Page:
It’s a challenge to try and decrease your calories and portion sizes while preparing family meals and wanting to keep everyone happy at the same time.
As you work on sharpening your healthier cooking skills, you may want to zero in on overcoming some common cooking challenges.
When it comes to saving time, getting the right equipment, nutrition know-how and tips for enhancing the flavors of your new recipes, the following tips have helped many dieters. Hopefully they will help you too:
1. Save prep time. A couple of minutes saved here and a couple saved there can really add up. Some time saving tips I recommend are using minced garlic in a jar instead of fresh, buying cut up produce when available, using canned chicken broth instead of making your own, rinsing canned beans instead of using the dry varieties or using rotisserie chicken to make quick sandwiches, entrée salads, stir fry or pasta dishes. These short cuts may cost a bit more but they are great time savers when needed for those last minute meals.
2. Use healthy cooking tools. The quickest way to become a frustrated cook is to not have the right tools. You don’t have to do a complete kitchen makeover but you will want to make sure you have some key tools like nonstick pans, wooden spoons that won’t scratch nonstick surfaces, roasting pans for roasting vegetables or potatoes, microwave for reheating healthy leftover dishes, colander for rinsing canned beans or washing vegetables along with measuring cups, spoons and a kitchen scale to keep you on track. An indoor or outdoor grill offers a great way for you and your family to enjoy seafood, fish, chicken, lean meat or grilled vegetables.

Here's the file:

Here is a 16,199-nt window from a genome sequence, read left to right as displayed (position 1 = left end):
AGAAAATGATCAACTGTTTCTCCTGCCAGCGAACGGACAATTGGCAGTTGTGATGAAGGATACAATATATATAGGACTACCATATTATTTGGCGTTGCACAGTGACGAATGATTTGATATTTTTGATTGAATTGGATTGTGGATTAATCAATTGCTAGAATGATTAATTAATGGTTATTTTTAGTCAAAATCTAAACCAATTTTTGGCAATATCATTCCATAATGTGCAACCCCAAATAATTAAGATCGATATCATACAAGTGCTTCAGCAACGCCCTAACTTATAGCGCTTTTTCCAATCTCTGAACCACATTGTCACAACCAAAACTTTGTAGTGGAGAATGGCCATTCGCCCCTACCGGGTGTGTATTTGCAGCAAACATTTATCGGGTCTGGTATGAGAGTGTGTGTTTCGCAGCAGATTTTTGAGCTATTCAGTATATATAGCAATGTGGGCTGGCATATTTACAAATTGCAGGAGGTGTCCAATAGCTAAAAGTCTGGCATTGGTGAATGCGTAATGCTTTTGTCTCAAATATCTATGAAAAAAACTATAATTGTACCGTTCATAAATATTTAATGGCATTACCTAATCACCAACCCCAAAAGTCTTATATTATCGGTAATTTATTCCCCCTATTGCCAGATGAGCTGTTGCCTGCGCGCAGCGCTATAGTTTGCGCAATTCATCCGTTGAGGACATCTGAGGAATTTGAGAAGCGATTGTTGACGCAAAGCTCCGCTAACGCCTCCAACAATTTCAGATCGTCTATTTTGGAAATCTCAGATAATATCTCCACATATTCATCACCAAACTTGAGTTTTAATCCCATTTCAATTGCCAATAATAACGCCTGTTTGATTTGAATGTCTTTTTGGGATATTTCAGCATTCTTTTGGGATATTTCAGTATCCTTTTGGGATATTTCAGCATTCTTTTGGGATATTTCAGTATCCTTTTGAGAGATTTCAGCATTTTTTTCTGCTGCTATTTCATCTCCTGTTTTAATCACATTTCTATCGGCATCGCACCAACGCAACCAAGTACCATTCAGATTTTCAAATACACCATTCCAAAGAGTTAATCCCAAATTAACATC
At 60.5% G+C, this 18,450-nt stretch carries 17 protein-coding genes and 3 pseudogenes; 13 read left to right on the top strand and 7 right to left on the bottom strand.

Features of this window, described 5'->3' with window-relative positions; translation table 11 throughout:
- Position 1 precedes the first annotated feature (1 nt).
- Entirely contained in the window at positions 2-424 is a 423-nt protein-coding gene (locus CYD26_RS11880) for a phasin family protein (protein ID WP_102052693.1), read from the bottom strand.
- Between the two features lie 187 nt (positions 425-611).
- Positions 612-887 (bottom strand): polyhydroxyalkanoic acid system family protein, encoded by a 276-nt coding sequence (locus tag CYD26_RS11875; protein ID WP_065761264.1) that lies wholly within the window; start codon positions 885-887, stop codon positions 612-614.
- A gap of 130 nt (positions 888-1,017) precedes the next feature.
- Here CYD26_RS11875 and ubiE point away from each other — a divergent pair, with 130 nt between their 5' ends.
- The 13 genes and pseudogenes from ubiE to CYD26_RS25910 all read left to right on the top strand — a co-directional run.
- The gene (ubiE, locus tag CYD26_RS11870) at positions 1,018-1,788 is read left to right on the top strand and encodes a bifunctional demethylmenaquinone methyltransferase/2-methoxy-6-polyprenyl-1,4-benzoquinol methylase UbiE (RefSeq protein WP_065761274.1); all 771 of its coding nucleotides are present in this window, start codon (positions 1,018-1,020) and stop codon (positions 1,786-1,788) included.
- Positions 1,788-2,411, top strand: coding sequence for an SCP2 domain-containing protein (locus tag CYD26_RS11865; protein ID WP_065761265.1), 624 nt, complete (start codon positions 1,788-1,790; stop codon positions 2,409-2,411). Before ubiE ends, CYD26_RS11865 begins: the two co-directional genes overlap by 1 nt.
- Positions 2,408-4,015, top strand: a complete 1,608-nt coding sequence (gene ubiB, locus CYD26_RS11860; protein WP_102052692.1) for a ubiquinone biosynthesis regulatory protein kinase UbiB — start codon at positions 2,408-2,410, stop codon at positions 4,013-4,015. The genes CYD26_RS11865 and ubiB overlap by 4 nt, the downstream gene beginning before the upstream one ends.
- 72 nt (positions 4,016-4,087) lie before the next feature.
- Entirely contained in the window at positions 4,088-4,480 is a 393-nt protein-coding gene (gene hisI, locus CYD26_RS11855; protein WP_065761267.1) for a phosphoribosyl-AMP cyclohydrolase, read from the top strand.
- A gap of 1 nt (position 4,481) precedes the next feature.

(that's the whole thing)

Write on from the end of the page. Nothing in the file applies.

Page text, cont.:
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3. “Doctor down” recipes. “Doctoring down” your recipes is a healthy cooking skill whereby you learn to lower the calorie and fat contents of your favorite recipes. For example, substitute reduced fat cheeses, light mayo and nonfat milk for the full fat varieties, remove skin from poultry and visible fat from meats before cooking, sauté your dishes in olive oil instead of butter, top vegetables with cooking spray instead of oil when roasting or use 2 egg whites or commercial egg substitutes for one whole egg. “Doctoring down” your recipes is a skill you can learn and refine and when done right, you shouldn’t notice any real change in flavors.
4. “Doctor up” dishes. “Doctoring up” your recipes is another healthy cooking skill where you learn tricks to enhance the flavors of your healthier meals. Examples include adding grilled onions, tomatoes and barbecue sauce to your veggie burgers, adding soy pepperoni and red pepper flakes to your vegetarian pizza, adding grated parmesan cheese to salads or canned soups or adding ground turkey to your homemade spaghetti sauce. Experiment using different fresh herbs or spices to awaken the flavors of your family’s meals. Engage the help of your children so they’ll feel more a part of the process.
We hope these four tips will give you new ideas for sharpening your healthy cooking skills.